The amazing fox domestication experiment; or, how your puppy got floppy ears and a waggly tail

More than fifty years ago, Russian scientists began an experiment in domestication. At that time, silver foxes had been raised for fur for about 100 years already, so their care and breeding was well known. The scientists began their project like this: they would approach the cage of a silver fox and note its response. The fox would crouch, ears flattened, snarling in fear, or else back away as far as it could until its body was vertical against the back wall of the cage. All of the foxes were frightened of the humans—but some less than others. The scientists chose the foxes that showed the least fear of humans, and bred them. Then they did the same with the pups, raising up and breeding the least-frightened of them; and so on and so on.

Young wild silver fox. Photo by Matt Knoth

Young wild silver fox. Photo by Matt Knoth*

The original foxes were as close to wild animals as anything can be after being bred for fur for a century. Their descendants, after many generations of selection for just one thing—tameness, a liking of humans—look and act like dogs. They seek out humans, they whine and lick your face, they wag their tails. They even look like dogs—mostly, like border collies.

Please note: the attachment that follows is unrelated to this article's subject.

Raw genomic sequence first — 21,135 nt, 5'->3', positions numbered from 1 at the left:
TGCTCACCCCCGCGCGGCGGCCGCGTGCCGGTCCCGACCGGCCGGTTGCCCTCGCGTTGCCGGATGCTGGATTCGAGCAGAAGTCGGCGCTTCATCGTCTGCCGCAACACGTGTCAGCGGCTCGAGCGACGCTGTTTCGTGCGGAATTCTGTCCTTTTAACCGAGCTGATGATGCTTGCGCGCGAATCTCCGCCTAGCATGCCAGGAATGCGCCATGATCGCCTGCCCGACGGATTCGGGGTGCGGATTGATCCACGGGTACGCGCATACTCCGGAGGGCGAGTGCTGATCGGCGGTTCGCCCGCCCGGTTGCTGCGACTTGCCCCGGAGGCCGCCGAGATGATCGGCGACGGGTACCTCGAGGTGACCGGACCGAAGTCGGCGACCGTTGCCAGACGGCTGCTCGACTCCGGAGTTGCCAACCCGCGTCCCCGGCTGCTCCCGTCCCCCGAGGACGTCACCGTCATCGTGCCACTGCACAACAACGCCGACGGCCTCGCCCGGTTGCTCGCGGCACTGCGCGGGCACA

Fox kit showing the white markings characteristic of domestication. Photo by Luz Rovira

Fox kit showing the white markings characteristic of domestication. Photo by Luz Rovira*

Border collie. Photo by Trevis Rothwell

Border collie. Photo by Trevis Rothwell*

Of course, selective breeding by itself isn’t (generally) very difficult. You could make a fox that looked like a border collie by searching for abnormally-pigmented foxes and breeding them until you got what you wanted. But this study didn’t do that: they bred only for tameness. All sorts of other traits showed up in the tame pups not on purpose, but because of the genetics of the animals.